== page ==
An exhibition of artworks and ephemera produced by or in tandem with the Colby Poster Printing Company, Los Angeles. Exhibition: February 23– March 23
Los Angeles – (From the Press Release February 13, 2013) Two months after the closing of the Colby Poster Printing Company, ForYourArt announces In the Good Name of the Company, an exhibition of artworks, posters and ephemera produced by or in tandem with the iconic L.A. printer.The show was curated by Jan Tumlir, with Christopher Michlig and Brian Roettinger. “The closing of the Colby Poster Printing Company represents the end of an era. The Colby Posters were handset type, and none of the design nor execution was done digitally,” states Bettina Korek, Founder of ForYourArt.
With bold, black typography floating on top of washes of day-glow color, the Colby Poster evinced a thrifty pragmatism for more than half a century. These posters were designed to catch the eye of passersby, in cars or on foot, and deliver messages to them as directly as possible. Typically employed to promote neighborhood events such as street fairs, small-scale musical concerts and the like, the Colby Poster Printing Company was contracted by Ed Ruscha in 1962 to produce the announcement for the exhibition New Paintings of Common Objects at the Pasadena Art Museum. Since then, the Colby Printing Company has gone on to serve as an important resource to a broad range of LA-based artists, from Allen Ruppersberg (who transcribed Allen Ginsberg’s Howl onto Colby posters in 2003) to Eve Fowler (who did much the same with Gertrude Stein’s Tender Buttons in 2012).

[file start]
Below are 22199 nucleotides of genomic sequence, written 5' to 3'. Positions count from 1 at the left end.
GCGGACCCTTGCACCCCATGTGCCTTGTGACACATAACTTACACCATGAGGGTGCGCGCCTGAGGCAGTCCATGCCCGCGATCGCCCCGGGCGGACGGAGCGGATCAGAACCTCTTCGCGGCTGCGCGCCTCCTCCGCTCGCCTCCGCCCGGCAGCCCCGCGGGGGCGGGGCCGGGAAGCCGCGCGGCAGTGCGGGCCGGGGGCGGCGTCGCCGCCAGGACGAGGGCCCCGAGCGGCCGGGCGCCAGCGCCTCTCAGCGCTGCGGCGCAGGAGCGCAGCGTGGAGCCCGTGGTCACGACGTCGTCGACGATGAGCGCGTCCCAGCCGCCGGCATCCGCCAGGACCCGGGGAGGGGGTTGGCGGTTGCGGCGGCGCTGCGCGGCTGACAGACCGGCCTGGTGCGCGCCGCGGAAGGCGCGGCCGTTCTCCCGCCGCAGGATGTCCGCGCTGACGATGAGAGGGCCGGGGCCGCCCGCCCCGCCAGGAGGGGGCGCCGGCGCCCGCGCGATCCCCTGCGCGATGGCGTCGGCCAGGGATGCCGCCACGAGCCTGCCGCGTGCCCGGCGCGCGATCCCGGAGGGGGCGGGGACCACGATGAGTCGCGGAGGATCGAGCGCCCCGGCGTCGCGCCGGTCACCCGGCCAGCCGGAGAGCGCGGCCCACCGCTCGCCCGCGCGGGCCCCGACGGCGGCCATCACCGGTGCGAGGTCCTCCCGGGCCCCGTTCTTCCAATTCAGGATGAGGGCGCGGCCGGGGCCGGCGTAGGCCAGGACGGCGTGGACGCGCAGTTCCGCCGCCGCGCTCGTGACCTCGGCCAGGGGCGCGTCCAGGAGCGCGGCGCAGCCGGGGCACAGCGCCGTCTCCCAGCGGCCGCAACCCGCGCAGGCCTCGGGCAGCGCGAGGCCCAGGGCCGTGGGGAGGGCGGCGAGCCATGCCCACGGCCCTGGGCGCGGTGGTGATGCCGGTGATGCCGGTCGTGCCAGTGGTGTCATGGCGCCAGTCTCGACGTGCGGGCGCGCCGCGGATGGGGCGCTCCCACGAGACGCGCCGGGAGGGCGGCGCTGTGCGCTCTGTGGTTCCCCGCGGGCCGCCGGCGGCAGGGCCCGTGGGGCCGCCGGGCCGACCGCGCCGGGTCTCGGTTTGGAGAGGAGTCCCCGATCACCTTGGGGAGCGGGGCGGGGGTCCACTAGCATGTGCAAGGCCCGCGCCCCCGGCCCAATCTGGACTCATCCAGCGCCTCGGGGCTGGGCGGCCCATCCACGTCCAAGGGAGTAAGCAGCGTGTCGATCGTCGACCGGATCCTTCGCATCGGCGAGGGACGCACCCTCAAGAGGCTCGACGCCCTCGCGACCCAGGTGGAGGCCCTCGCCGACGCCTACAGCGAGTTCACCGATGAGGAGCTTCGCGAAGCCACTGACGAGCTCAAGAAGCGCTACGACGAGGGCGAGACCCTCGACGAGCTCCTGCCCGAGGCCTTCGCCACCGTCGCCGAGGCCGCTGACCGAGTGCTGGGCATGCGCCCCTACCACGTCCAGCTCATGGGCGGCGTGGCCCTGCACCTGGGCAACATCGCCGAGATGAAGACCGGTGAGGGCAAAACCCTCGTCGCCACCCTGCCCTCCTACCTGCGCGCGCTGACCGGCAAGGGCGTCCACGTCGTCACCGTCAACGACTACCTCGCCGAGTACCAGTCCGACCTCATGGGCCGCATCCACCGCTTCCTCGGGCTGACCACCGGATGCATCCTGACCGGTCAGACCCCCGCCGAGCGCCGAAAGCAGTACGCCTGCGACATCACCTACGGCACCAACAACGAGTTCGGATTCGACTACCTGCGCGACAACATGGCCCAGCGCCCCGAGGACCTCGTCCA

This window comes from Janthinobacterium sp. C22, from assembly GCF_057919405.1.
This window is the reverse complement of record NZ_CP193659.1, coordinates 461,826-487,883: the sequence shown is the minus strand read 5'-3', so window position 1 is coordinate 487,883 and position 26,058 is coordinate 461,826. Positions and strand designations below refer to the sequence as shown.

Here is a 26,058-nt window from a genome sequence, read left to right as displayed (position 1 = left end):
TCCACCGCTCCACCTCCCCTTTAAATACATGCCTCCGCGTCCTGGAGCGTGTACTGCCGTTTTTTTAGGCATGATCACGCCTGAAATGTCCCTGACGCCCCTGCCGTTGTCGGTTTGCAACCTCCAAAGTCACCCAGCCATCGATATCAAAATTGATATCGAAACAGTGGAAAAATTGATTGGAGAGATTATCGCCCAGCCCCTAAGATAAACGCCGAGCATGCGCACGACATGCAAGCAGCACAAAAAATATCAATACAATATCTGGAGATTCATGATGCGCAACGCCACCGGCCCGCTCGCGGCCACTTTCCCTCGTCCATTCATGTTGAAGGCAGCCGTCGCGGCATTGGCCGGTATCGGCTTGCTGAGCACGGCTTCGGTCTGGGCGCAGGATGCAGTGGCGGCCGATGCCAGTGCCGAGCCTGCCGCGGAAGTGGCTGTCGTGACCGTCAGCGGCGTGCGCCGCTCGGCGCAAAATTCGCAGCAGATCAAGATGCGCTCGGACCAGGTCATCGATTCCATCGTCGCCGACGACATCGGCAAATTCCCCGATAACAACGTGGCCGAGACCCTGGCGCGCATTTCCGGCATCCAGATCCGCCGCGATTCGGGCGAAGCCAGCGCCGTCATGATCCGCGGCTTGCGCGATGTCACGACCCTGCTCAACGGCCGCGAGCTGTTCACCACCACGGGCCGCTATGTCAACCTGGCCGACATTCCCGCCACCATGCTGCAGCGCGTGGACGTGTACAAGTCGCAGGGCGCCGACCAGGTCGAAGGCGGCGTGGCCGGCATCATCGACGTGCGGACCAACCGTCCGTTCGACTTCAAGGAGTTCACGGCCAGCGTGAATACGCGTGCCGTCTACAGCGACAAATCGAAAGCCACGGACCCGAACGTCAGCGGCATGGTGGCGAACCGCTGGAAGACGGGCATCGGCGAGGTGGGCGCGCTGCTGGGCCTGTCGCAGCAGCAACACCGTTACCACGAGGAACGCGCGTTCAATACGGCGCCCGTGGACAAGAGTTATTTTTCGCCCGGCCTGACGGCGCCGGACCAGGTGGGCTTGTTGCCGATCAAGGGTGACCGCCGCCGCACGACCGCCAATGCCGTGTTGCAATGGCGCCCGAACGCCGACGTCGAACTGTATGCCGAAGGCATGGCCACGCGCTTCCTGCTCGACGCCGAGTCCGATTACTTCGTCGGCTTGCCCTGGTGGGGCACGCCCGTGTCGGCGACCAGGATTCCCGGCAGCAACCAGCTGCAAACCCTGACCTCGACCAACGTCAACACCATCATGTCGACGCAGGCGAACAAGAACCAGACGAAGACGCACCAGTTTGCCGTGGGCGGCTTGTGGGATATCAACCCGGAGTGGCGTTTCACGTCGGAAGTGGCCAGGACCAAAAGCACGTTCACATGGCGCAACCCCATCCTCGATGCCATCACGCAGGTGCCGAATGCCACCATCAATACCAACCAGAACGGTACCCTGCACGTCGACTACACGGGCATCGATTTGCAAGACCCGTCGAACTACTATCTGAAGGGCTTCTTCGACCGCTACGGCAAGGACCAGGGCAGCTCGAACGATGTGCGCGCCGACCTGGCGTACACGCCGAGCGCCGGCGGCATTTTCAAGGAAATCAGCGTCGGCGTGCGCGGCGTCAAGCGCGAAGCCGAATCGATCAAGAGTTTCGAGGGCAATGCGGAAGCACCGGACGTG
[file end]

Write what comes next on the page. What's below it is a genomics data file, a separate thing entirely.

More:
Perhaps most significantly, the Colby Poster provides artists with a means to escape the confines of the studio or the white cube. Instead, through the poster medium, artists can engage the life of the street. As such, their posters become public art, and these works are perfectly suited to the LA context with its inherent transience and disposability. The artists featured in this exhibition work the street using the poster as their medium to shape the city.
In the Good Name of the Company will feature works by: Kathryn Andrews, Scott Benzel, Anthony Burrill, Peter Coffin, Cali Thornhill Dewitt, Sam Durant, Daniel Eatock, Eve Fowler, Mathis Gasser, Emilie Halpern, Cody Hudson, Imprenta
, Eric Junker, Jacob Kassay, Kevin Lyons, Euan Macdonald, Christopher Michlig, Brian Roettinger, Allen Ruppersberg, Ed Ruscha, Annie Shaw, and Craig Stecyk.
A 312-page, fluorescent-color process catalogue with essays by the curators, will be available from Picturebox sometime in the fall.